Notorious former Arizona sheriff Joe Arpaio running for U.S. Senate

Joe Arpaio, the criminally convicted Arizona sheriff whose approach to immigration and prison administration was widely criticized and legally contentious, has announced he is running for the U.S. Senate.

Arpaio, subject of controversial Trump pardon, also promoted Obama birther conspiracy

In this Feb. 4, 2009, file photo, then Maricopa County Sheriff Joe Arpaio, left, gestures toward about 200 convicts handcuffed together at Tent City. (Ross D. Franklin/Associated Press)

Joe Arpaio, the criminally convicted Arizona sheriff whose approach to immigration and prison administration was widely criticized and legally contentious, announced on Tuesday he is running for the U.S. Senate.

The Washington Examiner first reported the candidacy, citing an interview with Arpaio, and the former lawman confirmed it on his social media account.

Arpaio said on Twitter he would be "unwavering" in his support of the agenda of Donald Trump, who issued a controversial pardon on his behalf last year.

Arpaio, who turns 86 in June, will try to fill the seat left by Jeff Flake. The Republican Flake has criticized Trump's brand of politics in his final months in office.

The self-proclaimed "America's Toughest Sheriff" was first elected as Maricopa County Sheriff in 1993 and served six terms despite being a lightning rod for critics. He was defeated on the same day that saw Trump elected president.

Arpaio, who campaigned for Trump in 2016, was convicted on July 31 of last year. A judge ruled he had willfully violated a 2011 injunction barring his officers from stopping and detaining Latino motorists solely on suspicion that they were in the country illegally.

He faced time in jail, but Trump just days later issued a pardon. The president said the prosecution was politically motivated.

"Sheriff Joe is a patriot," Trump said when asked about the pardon. "Sheriff Joe loves our country. Sheriff Joe protected our borders."

Donald Trump's pardon of controversial Arizona sheriff Joe Arpaio has deepened the divide within the Republican Party and the rest of the country. 2:00

The pardon was criticized in D.C. and Arizona.

"Pardoning Joe Arpaio is a slap in the face to the people of Maricopa County, especially the Latino community and those he victimized as he systematically and illegally violated their civil rights," Phoenix Mayor Greg Stanton said at the time.

Arpaio admitted to inadvertently disobeying the court order but said his behaviour did not meet a criminal standard. He said the prosecution was a politically motivated attempt by the Barack Obama administration to undermine his re-election bid.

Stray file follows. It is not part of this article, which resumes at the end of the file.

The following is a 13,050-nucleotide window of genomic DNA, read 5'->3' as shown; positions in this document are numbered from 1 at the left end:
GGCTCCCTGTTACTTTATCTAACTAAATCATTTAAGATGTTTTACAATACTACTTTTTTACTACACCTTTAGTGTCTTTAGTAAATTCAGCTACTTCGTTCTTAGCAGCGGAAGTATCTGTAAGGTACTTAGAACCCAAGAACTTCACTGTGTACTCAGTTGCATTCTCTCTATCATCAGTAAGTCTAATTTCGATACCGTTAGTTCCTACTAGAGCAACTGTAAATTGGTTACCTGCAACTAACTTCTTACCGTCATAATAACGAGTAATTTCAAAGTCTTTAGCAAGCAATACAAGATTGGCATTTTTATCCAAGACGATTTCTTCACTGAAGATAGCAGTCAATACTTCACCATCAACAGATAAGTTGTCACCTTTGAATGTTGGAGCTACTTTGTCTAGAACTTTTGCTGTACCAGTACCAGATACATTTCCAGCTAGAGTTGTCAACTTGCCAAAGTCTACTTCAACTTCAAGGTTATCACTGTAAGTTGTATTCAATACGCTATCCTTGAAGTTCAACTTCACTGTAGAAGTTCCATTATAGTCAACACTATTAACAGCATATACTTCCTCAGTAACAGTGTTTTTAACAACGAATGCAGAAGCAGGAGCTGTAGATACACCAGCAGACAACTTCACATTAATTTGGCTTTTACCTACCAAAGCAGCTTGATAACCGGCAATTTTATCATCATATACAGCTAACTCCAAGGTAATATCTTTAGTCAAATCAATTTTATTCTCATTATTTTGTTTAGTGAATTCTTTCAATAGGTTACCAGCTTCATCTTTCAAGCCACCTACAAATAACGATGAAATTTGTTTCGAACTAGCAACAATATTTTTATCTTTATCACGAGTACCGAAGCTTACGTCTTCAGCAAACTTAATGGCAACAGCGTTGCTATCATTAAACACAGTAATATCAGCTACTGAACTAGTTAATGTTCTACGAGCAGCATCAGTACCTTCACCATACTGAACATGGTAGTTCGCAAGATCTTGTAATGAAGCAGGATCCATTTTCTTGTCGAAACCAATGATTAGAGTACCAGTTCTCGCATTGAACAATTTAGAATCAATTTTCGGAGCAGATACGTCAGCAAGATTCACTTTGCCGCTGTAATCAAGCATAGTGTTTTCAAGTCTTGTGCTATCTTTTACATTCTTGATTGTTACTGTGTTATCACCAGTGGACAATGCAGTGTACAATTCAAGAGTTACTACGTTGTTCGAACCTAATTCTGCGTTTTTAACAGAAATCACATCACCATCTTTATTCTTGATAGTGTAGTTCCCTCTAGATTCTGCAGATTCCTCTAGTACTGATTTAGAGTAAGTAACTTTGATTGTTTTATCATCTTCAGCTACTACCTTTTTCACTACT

Arpaio was arguably the biggest public figure aside from Trump to question where Obama was born.

Trump said Arpaio would have won again in 2016 had the filing of charges not influenced voters.

Arpaio lost by six percentage points in the election to Paul Penzone, who soon announced the closure of one of his predecessor's hallmarks, the outdoor "Tent City" camp which saw inmates subjected to Arizona's stifling temperatures.

In addition, inmates at the camps were assigned pink underwear and placed in chain gangs. Restricted movies, adult magazines, soap operas and coffee were among items and activities banned, seen by Arpaio as perks.

Publicity bid or serious candidate?

Legal battles involving Arpaio's actions were estimated to have cost Arizona taxpayers tens of millions of dollars, and citizens on more than one occasion unsuccessfully launched recall bids. The outdoor prison approach was also estimated by experts and Penzone to be costing the state more money than necessary.

Arpaio and Flake have also clashed, with Flake's son unsuccessfully suing the former sheriff for malicious prosecution.

Local immigrants rights organizations gather to protest in Phoenix, Ariz., on Aug. 25 after former sheriff Arpaio was pardoned by President Donald Trump. (Caitlin O'Hara/Reuters)

Jurors just last month ruled against Austin Flake and his then-wife Logan Brown in their lawsuit stemming from Arpaio's investigation into the heat-exhaustion deaths of 21 dogs at a kennel operated by Flake's in-laws. Flake and Brown, who were in college at the time, were caring for the dogs while the in-laws were out of town.

All told, there were will be 34 Senate contests in 2018. Democrats are incumbents in 24 of those, not including Angus King (Maine) and Bernie Sanders (Vermont), who caucus with the Democrats. The 24 states include 10 which were carried by Trump in the 2016 general election.

The Republicans will field new candidates in at least three of the eight seats up for election that they currently hold, with Bob Corker (Tennessee) and Orrin Hatch (Utah) also announcing they won't seek another term.

Arpaio might be hard pressed to just secure his party's nomination, let alone win the November contest against the eventual Democratic candidate, even if Trump endorses his candidacy. Former state senator Kelli Ward among the confirmed Republican candidates, where current U.S. congresswoman Marth McSally is holding a news conference on Friday, where it is expected she will announce a Senate run.

With files from The Associated Press


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